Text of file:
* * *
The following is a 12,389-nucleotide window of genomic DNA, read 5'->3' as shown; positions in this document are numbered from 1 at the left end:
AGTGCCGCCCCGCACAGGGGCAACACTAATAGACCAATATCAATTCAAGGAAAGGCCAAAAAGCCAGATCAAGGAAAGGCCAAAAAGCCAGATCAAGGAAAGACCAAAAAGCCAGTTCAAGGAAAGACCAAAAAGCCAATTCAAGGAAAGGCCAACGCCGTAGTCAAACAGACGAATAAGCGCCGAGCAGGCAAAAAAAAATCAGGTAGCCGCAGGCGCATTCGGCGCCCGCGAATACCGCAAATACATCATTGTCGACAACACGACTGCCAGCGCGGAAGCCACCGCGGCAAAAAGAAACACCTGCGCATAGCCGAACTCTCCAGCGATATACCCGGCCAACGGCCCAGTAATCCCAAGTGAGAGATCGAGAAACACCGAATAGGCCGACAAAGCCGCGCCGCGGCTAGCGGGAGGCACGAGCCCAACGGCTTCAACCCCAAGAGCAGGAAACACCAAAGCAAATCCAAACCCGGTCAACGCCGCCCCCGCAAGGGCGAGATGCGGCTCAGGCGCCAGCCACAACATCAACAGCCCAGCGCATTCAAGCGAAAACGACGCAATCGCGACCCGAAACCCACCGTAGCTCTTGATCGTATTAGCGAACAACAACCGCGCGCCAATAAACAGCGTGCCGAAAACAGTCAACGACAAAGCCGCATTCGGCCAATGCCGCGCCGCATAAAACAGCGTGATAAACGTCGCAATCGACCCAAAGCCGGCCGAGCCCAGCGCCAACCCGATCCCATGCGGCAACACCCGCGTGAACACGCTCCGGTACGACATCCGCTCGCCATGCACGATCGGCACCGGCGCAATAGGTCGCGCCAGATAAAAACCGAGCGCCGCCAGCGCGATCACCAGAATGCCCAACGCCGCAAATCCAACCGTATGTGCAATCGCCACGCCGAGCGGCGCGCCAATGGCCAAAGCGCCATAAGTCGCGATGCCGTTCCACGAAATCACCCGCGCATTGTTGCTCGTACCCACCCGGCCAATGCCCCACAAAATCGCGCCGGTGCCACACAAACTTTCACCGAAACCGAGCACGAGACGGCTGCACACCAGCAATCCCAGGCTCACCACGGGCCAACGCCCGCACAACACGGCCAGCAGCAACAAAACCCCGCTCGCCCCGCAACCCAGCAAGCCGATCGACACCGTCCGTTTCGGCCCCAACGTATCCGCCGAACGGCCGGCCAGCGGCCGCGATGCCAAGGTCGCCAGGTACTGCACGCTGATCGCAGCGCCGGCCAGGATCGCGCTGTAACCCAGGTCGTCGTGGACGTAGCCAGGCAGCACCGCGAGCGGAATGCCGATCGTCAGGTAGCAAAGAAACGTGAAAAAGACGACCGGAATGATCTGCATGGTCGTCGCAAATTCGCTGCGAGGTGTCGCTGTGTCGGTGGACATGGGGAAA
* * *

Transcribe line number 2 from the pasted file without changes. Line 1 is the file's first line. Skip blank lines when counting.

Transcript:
AGTGCCGCCCCGCACAGGGGCAACACTAATAGACCAATATCAATTCAAGGAAAGGCCAAAAAGCCAGATCAAGGAAAGGCCAAAAAGCCAGATCAAGGAAAGACCAAAAAGCCAGTTCAAGGAAAGACCAAAAAGCCAATTCAAGGAAAGGCCAACGCCGTAGTCAAACAGACGAATAAGCGCCGAGCAGGCAAAAAAAAATCAGGTAGCCGCAGGCGCATTCGGCGCCCGCGAATACCGCAAATACATCATTGTCGACAACACGACTGCCAGCGCGGAAGCCACCGCGGCAAAAAGAAACACCTGCGCATAGCCGAACTCTCCAGCGATATACCCGGCCAACGGCCCAGTAATCCCAAGTGAGAGATCGAGAAACACCGAATAGGCCGACAAAGCCGCGCCGCGGCTAGCGGGAGGCACGAGCCCAACGGCTTCAACCCCAAGAGCAGGAAACACCAAAGCAAATCCAAACCCGGTCAACGCCGCCCCCGCAAGGGCGAGATGCGGCTCAGGCGCCAGCCACAACATCAACAGCCCAGCGCATTCAAGCGAAAACGACGCAATCGCGACCCGAAACCCACCGTAGCTCTTGATCGTATTAGCGAACAACAACCGCGCGCCAATAAACAGCGTGCCGAAAACAGTCAACGACAAAGCCGCATTCGGCCAATGCCGCGCCGCATAAAACAGCGTGATAAACGTCGCAATCGACCCAAAGCCGGCCGAGCCCAGCGCCAACCCGATCCCATGCGGCAACACCCGCGTGAACACGCTCCGGTACGACATCCGCTCGCCATGCACGATCGGCACCGGCGCAATAGGTCGCGCCAGATAAAAACCGAGCGCCGCCAGCGCGATCACCAGAATGCCCAACGCCGCAAATCCAACCGTATGTGCAATCGCCACGCCGAGCGGCGCGCCAATGGCCAAAGCGCCATAAGTCGCGATGCCGTTCCACGAAATCACCCGCGCATTGTTGCTCGTACCCACCCGGCCAATGCCCCACAAAATCGCGCCGGTGCCACACAAACTTTCACCGAAACCGAGCACGAGACGGCTGCACACCAGCAATCCCAGGCTCACCACGGGCCAACGCCCGCACAACACGGCCAGCAGCAACAAAACCCCGCTCGCCCCGCAACCCAGCAAGCCGATCGACACCGTCCGTTTCGGCCCCAACGTATCCGCCGAACGGCCGGCCAGCGGCCGCGATGCCAAGGTCGCCAGGTACTGCACGCTGATCGCAGCGCCGGCCAGGATCGCGCTGTAACCCAGGTCGTCGTGGACGTAGCCAGGCAGCACCGCGAGCGGAATGCCGATCGTCAGGTAGCAAAGAAACGTGAAAAAGACGACCGGAATGATCTGCATGGTCGTCGCAAATTCGCTGCGAGGTGTCGCTGTGTCGGTGGACATGGGGAAA